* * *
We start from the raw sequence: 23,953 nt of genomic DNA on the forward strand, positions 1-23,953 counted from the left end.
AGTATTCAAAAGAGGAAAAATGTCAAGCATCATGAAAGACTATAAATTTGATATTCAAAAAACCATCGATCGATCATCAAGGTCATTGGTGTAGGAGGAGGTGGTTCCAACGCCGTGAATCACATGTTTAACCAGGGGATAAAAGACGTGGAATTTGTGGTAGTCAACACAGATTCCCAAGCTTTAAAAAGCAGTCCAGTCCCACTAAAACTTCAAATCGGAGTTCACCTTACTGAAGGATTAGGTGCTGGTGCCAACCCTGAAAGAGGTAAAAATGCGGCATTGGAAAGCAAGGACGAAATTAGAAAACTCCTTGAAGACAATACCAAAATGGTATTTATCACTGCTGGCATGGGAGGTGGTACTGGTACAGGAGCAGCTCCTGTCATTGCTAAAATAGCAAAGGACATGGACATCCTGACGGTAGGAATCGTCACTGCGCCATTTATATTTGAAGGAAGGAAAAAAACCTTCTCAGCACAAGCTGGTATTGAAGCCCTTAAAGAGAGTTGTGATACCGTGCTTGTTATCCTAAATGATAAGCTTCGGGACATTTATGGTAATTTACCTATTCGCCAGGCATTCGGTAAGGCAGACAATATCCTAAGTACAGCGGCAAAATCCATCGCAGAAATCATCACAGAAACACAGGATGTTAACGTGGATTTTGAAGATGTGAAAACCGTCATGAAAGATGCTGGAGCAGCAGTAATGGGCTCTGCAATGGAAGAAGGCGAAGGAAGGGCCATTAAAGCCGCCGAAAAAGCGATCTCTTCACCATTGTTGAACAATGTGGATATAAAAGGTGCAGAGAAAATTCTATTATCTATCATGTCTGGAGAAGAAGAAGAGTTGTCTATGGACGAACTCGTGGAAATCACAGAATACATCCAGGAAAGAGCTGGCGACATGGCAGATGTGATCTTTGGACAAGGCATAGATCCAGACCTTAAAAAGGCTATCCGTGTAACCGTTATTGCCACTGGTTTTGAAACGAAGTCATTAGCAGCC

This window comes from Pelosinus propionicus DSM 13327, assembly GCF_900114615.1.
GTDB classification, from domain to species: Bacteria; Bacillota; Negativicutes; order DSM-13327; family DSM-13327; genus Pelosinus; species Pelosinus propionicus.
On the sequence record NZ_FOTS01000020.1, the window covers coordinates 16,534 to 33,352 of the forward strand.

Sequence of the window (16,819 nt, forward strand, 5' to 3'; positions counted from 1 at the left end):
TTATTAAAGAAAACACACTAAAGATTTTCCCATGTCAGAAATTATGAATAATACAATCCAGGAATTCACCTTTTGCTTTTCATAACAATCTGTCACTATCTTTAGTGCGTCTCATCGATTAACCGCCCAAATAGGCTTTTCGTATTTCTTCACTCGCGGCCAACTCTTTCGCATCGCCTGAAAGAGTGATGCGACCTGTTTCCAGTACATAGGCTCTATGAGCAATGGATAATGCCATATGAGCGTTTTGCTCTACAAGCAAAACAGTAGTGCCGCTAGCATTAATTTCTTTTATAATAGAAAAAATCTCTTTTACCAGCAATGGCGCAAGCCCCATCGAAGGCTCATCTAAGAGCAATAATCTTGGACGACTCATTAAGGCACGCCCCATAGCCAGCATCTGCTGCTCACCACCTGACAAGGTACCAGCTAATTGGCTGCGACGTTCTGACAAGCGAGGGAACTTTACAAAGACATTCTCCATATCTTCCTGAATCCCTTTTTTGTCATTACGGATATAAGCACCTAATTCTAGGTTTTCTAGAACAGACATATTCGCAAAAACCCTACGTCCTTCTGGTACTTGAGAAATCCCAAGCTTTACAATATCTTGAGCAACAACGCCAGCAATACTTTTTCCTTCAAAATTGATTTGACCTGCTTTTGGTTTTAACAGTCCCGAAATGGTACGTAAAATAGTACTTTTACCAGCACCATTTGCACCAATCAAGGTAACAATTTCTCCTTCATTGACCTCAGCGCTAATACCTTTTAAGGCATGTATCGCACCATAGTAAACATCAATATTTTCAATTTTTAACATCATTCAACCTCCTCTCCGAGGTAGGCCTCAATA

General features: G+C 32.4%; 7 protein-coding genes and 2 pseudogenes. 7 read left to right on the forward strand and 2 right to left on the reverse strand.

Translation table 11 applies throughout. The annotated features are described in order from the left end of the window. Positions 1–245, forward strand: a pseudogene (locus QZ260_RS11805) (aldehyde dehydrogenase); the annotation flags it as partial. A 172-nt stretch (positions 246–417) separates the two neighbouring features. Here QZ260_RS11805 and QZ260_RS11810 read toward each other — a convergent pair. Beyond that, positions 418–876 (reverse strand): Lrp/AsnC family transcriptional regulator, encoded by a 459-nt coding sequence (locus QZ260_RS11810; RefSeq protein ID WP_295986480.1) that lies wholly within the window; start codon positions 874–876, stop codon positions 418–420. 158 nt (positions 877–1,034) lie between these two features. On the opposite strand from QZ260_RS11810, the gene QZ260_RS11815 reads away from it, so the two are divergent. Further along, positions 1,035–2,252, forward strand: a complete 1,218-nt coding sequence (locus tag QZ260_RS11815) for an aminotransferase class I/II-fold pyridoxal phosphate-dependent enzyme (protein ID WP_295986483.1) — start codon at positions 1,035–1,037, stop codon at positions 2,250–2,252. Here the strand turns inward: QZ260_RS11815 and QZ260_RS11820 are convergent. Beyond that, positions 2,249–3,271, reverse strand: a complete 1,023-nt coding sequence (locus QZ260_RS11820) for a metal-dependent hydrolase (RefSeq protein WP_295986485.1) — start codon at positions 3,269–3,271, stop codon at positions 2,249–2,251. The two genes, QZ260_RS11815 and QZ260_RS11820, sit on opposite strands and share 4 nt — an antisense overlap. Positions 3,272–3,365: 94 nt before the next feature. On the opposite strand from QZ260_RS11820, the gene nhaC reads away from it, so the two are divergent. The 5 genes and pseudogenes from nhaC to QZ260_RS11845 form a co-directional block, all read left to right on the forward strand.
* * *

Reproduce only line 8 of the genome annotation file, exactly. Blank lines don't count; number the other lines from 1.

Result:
General features: G+C 32.4%; 7 protein-coding genes and 2 pseudogenes. 7 read left to right on the forward strand and 2 right to left on the reverse strand.